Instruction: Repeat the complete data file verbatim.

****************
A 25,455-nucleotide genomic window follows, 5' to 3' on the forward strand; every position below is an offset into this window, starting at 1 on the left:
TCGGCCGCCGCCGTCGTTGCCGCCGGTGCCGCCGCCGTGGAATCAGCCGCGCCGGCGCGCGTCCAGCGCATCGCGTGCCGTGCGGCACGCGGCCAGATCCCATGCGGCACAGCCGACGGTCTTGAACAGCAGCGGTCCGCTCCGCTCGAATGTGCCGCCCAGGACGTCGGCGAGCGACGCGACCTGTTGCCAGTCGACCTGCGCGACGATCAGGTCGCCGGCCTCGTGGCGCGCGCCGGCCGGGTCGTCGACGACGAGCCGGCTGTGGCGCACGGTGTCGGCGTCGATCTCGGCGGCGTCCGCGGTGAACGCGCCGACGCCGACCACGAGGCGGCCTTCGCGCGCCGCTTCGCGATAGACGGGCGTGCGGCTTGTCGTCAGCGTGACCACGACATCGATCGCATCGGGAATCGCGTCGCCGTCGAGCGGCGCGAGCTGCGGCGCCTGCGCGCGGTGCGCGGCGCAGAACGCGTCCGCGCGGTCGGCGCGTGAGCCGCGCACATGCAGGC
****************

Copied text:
A 25,455-nucleotide genomic window follows, 5' to 3' on the forward strand; every position below is an offset into this window, starting at 1 on the left:
TCGGCCGCCGCCGTCGTTGCCGCCGGTGCCGCCGCCGTGGAATCAGCCGCGCCGGCGCGCGTCCAGCGCATCGCGTGCCGTGCGGCACGCGGCCAGATCCCATGCGGCACAGCCGACGGTCTTGAACAGCAGCGGTCCGCTCCGCTCGAATGTGCCGCCCAGGACGTCGGCGAGCGACGCGACCTGTTGCCAGTCGACCTGCGCGACGATCAGGTCGCCGGCCTCGTGGCGCGCGCCGGCCGGGTCGTCGACGACGAGCCGGCTGTGGCGCACGGTGTCGGCGTCGATCTCGGCGGCGTCCGCGGTGAACGCGCCGACGCCGACCACGAGGCGGCCTTCGCGCGCCGCTTCGCGATAGACGGGCGTGCGGCTTGTCGTCAGCGTGACCACGACATCGATCGCATCGGGAATCGCGTCGCCGTCGAGCGGCGCGAGCTGCGGCGCCTGCGCGCGGTGCGCGGCGCAGAACGCGTCCGCGCGGTCGGCGCGTGAGCCGCGCACATGCAGGC